Feminist Fairytales – ‘The Bloody Chamber’ by Angela Carter


I studied this collection in depth at ALevel and I grew to hate it as it became tangled up with the stress of practice essays, revision and ‘getting the right answer’. When I actually sat down in the exam I ended up not even writing about it and still getting an A when it came to results day. Revisiting this book almost a year after my ALevel exams as part of my university course was a strangely nostalgic experience, many of the interpretations my ALevel teacher gave me weren’t mentioned by my lecturers or seminar group and it was interesting to reread this collection without having to find the right answers, I could read the whole collection from my own perspective and as long as I could justify my opinions my seminar tutor would nod and put my point out to debate.

Now that I’ve finished on that tangent, down to the actual review of the book. The Bloody Chamber is a collection of Gothic short stories varying in length and style drawing influences and references from a variety of traditional fairytales, many of which we are all aware of from Disney adaptations. Far from simply putting a dark or feminist twist on these traditional childhood fairy tales Angela Carter creates distinctive re-writings of them in a style that is distinctively hers. When  reading this collection it feels as though every single word has been chosen for a reason, it feels like a great privilege to read a collection that is so richly descriptive . Some of the imagery is brutal, some beautiful and some wonderfully comic. The collection is also distinctively self-conscious, Carter knows exactly what she’s doing in creating a Gothic palette of imagery including ideas of purity, virginity, death, humanity and brutality which crop up time and time again throughout the collection.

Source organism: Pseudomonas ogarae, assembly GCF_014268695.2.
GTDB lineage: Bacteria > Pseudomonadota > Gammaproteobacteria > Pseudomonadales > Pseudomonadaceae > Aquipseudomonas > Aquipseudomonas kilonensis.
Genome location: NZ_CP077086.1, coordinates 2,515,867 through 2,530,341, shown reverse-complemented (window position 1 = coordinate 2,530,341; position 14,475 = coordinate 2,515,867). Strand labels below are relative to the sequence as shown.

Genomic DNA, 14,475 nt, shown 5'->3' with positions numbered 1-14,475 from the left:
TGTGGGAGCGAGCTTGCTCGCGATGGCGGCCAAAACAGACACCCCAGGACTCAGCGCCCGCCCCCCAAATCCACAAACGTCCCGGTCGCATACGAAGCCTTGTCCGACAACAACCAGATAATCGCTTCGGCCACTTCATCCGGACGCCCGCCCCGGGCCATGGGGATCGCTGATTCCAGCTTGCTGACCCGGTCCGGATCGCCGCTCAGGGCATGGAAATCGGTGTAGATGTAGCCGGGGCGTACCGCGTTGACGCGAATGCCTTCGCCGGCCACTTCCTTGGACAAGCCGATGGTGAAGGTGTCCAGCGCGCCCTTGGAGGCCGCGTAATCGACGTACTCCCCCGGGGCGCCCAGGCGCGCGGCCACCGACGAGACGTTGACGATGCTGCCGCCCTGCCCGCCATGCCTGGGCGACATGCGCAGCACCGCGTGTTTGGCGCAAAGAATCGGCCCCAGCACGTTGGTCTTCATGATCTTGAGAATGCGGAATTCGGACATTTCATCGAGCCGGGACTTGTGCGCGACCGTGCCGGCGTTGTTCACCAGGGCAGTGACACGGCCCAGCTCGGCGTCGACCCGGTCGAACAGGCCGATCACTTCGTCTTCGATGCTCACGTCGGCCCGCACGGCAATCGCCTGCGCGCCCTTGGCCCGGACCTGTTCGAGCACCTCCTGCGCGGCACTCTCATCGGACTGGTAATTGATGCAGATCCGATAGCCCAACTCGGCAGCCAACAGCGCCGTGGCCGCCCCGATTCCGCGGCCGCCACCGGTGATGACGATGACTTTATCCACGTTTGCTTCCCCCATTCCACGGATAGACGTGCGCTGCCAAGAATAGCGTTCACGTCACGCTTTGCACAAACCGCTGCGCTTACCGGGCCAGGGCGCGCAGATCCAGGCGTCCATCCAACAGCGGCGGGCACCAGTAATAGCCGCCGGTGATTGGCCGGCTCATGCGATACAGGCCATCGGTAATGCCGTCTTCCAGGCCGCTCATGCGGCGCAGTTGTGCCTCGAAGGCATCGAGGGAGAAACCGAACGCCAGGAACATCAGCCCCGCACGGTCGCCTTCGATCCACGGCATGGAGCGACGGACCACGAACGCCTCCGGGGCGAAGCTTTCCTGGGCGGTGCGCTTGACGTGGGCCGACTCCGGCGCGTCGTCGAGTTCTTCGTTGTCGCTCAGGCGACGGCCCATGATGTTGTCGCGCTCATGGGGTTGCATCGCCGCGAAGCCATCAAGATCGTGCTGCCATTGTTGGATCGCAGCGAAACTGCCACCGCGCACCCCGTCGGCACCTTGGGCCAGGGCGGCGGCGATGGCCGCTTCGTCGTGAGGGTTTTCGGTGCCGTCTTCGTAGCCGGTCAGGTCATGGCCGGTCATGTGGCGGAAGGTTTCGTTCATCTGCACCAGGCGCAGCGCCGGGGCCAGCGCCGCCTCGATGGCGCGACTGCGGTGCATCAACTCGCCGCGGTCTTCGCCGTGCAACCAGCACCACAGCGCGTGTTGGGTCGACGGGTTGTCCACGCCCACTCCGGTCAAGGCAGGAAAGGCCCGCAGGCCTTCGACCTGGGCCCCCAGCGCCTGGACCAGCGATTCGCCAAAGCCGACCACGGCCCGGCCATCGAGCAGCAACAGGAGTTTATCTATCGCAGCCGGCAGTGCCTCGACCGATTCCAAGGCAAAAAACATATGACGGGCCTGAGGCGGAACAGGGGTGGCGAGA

The characters in the collection are all in some way flawed, Carter was criticized by feminists in 1979 (when this book was first published) for her portrayal of woman in this book. I think this criticism completely misses the mark as every woman in this collection is unique and complex, some on the surface are brutal villainous figures but turn out to be victims of their families’ expectations, like in the story ‘The Lady of the House of Love’ about a vampire trapped by her condition. While others are on the surface innocent flowers but are lust-filled, schemers underneath, as in the title story.

Rather than doing a review of every story in the collection I thought I would do a short review of one of my favourite stories in the book which these is ‘The Werewolf’. This story is one of the shortest in the collection, spanning only three pages, but what it lacks in word count it makes up for in impact. The story is a retelling of the Red Riding Hood story that we are all in someway familiar with from childhood. Carter’s version is set in a medieval village plagued by superstition. The “good child” becomes her own hero, taking her “father’s hunting knife” out in her woodland journey. The story is rich with supernatural imagery, references to witchcraft and the devil. The main character is truly a wolf in sheep’s clothing who schemes against her grandmother and even gets her killed by a mob in order to prosper.

This collection of beautifully written short stories deserves its place in the literary canon and then some, the quality of the writing surpasses many of the other texts I’ve read as part of my course this year. It’s originality and shock-factor when it was first released I think has has a profound cultural impact, with recently released films like ‘Into The Woods’ and ‘Snow White and the Huntsman’ similarly retelling fairytales in a much more violent and sexual way. Angela Carter’s collection is just as fresh as it was when it was first released and I highly recommend giving it a read.

Overall rating: 4.5/5

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